by: Dhanika Pineda
photo credit: Svetlana Jitomirskaya
The 2020 Dannie Heineman Prize for Mathematical Physics has been awarded to UCI Distinguished Professor of mathematics Svetlana Jitomirskaya. She is the second woman to receive the award since its establishment in 1959 and the first woman to receive it on her own, following Cornell University’s Yvonne Choquet-Bruhat who co-received the prize in 2003 with James W. York.
The Dannie Heineman Prize was established by the Heineman Foundation for Research, Education, Charitable and Scientific Purposes, Inc., and is administered jointly by the American Physical Society and the American Institute of Physics. The prize is awarded to those who have made highly valuable or outstanding published contributions in the mathematical physics community. The prize is one of the nation’s highest awards for physics — seven previous winners have gone on to receive the Nobel Prize.
Professor Jitomirskaya attended Moscow State University in Russia and earned her undergraduate degree in mathematics in 1987, followed by her Ph.D. in mathematics in 1991.
“I didn’t plan to go into Mathematical Physics,” Professor Jitomirskaya said. “I was an undergraduate at Moscow State University, the system was very different. You would start to work with an advisor during your third year. We were supposed to choose a professor by the end of the second year of study. In my sophomore year, I was only 17 years old, and naturally, I was choosing between my two favorite professors—Vladimir Arnold, who taught ordinary differential equations, and Yakov Sinai, who taught probability. I was not assigned to Arnold’s ODE class, so I would go to the lectures by my professor, but I would still always attend Arnold’s lectures. I wouldn’t miss it for anything.”
Although she preferred Arnold’s lectures, Sinai ended up becoming the advisor for Jitomirskaya. She explained that an interaction she had with Sinai during one of her sophomore year lectures led to her gaining a better understanding of him and his field, which ultimately led to his becoming her advisor.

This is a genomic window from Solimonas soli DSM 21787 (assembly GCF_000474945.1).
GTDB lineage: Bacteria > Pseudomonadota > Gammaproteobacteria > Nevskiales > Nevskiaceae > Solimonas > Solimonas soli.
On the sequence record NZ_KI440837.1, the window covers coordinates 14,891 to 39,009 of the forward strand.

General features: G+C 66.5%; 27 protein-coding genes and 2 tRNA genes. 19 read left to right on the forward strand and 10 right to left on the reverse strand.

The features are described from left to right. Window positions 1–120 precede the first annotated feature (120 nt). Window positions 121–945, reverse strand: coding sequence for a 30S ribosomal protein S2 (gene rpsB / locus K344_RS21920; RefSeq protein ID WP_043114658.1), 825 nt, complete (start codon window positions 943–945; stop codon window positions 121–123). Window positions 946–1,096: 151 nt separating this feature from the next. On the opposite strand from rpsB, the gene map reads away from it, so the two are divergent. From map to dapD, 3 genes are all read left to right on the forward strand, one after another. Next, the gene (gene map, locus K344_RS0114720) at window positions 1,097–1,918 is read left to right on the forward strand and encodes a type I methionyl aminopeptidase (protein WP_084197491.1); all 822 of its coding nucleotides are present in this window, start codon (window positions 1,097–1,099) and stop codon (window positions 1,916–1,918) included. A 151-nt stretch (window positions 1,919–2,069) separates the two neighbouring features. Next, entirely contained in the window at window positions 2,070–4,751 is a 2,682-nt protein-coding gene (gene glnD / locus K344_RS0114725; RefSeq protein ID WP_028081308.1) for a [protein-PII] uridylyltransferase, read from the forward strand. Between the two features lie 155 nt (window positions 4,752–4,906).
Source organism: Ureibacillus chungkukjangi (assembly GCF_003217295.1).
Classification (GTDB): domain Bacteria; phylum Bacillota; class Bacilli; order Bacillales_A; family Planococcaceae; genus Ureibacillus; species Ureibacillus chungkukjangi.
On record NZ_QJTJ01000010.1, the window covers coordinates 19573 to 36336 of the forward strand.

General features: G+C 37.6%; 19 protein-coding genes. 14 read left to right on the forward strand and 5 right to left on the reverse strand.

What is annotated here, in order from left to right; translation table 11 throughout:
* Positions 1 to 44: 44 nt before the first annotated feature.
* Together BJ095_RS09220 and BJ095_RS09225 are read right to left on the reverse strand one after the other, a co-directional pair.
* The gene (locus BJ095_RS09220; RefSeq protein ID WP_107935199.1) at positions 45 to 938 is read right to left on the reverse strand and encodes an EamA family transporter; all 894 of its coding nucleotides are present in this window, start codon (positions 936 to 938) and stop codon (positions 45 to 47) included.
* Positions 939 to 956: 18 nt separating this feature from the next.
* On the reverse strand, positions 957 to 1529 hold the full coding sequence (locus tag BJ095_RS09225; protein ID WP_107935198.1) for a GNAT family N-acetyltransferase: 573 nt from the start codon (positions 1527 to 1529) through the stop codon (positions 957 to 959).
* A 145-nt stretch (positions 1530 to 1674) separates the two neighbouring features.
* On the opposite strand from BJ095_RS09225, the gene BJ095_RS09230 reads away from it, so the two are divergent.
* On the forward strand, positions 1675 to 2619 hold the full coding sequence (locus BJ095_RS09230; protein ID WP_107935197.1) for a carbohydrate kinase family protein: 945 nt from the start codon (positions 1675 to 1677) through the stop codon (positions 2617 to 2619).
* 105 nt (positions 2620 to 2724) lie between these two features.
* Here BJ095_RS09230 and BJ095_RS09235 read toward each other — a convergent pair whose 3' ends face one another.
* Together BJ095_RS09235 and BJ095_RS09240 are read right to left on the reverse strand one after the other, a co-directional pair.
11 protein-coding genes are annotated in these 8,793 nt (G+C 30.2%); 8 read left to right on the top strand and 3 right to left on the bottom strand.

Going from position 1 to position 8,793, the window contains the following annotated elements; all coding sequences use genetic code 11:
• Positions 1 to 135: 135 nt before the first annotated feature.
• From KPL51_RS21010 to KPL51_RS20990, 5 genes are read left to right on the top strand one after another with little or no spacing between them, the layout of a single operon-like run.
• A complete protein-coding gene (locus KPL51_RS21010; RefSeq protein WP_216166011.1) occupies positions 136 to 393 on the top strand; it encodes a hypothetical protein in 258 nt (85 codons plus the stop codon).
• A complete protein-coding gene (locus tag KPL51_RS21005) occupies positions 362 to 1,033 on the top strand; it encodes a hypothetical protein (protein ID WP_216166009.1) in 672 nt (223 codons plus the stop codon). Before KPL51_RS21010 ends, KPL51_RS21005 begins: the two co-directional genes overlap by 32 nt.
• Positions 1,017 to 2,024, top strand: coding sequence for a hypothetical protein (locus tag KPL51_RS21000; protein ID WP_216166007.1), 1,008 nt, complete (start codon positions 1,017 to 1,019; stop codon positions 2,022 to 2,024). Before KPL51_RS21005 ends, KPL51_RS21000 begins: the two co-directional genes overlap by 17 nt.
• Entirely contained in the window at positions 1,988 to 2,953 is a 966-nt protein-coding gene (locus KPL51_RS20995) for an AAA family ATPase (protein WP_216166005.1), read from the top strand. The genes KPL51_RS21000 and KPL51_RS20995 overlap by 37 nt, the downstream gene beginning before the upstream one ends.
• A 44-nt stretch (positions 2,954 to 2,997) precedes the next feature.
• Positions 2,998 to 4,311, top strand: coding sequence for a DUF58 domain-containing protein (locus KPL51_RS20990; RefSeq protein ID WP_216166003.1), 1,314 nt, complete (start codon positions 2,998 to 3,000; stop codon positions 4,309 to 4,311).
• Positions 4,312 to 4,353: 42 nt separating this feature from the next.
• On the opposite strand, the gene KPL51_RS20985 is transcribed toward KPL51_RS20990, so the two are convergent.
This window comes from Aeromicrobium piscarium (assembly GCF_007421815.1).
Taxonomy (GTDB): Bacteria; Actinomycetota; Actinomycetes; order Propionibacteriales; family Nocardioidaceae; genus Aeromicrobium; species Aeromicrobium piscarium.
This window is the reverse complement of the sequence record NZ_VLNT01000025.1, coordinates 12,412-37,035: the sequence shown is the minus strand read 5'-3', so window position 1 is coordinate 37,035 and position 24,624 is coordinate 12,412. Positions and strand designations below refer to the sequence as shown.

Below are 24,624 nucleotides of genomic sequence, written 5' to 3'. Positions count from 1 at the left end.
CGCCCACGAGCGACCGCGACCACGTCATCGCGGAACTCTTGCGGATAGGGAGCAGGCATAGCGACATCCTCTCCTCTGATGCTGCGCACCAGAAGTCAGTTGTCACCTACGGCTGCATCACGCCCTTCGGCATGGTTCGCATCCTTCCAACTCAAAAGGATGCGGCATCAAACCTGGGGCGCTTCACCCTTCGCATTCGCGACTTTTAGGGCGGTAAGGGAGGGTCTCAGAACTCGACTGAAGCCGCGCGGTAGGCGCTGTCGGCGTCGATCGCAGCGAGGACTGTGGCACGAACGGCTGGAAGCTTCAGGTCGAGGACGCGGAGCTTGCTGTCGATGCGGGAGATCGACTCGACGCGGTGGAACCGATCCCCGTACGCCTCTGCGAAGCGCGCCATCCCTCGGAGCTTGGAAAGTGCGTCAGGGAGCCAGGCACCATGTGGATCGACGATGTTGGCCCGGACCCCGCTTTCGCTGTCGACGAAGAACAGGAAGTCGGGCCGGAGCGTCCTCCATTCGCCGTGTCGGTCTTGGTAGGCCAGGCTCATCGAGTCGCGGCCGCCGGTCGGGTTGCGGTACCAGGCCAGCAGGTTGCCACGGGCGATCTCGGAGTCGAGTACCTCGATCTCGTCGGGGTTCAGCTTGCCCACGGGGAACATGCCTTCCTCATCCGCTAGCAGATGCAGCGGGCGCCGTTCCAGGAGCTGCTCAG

“One time [Sinai] saw that me and my friends were giggling [during class]. He called out a guy next to me and said, ‘Okay, do you want to tell us this definition?’ and he couldn’t. He asked someone else who also couldn’t, and then he pointed at me and he said, ‘Maybe the young lady could help us,’ a little sarcastically,” Jitomirskaya said. “I not only told him the definition, but I told him how he was going to use it to finish the proof. Impressed with my answer, he invited me to join a learning seminar on ergodic theory designed for sophomores to encourage them to go into his field. I liked the ergodic theory and signed up with him. After I did, the first paper he gave me to read was by a mathematical physicist and I hated it, but it was too late. Only later and slowly I started understanding mathematical physics.”
Arnold and Sinai both went on to win the Dannie Heineman Prize for mathematical physics, Sinai in 1990 and Arnold in 2001. Jitomirskaya is happy to continue the line of success and recognition from her two large influences:
“I thought Arnold was doing ODEs and Sinai was doing probability, but turns out whoever I had picked as my mentor, I would be doing mathematical physics.”
Professor Jitomirskaya would like to leave a mark on the world by disseminating knowledge.
“I want to make a mark on this world through my work and my research, through raising students who will go on to do research of their own, and raise their own students and so forth. I’d like the world to become more knowledgeable and I do my best to help that process,” Jitomirskaya said.